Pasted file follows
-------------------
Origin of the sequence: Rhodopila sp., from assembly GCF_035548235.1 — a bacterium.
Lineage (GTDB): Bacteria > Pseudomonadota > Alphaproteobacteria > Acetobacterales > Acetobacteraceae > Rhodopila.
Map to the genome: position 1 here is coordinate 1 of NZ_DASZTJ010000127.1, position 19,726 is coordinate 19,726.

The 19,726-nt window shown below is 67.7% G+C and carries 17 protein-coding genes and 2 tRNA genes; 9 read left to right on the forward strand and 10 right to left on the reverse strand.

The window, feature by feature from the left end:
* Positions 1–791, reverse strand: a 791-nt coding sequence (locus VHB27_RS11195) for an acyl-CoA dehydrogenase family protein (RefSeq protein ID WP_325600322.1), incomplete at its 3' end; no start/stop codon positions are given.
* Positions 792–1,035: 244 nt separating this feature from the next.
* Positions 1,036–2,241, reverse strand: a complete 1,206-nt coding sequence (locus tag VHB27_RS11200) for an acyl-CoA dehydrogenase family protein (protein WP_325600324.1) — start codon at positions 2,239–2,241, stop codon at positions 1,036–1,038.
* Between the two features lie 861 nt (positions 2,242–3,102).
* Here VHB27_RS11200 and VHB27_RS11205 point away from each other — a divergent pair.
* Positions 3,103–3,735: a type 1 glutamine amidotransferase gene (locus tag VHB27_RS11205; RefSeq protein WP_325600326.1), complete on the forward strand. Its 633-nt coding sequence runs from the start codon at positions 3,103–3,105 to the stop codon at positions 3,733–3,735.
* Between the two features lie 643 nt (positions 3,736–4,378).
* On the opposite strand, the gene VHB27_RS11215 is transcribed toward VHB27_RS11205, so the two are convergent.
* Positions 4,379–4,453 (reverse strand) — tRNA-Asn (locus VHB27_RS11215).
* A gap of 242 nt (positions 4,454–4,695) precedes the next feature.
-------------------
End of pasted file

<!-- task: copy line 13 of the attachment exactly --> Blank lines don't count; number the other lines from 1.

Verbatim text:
* On the opposite strand, the gene VHB27_RS11215 is transcribed toward VHB27_RS11205, so the two are convergent.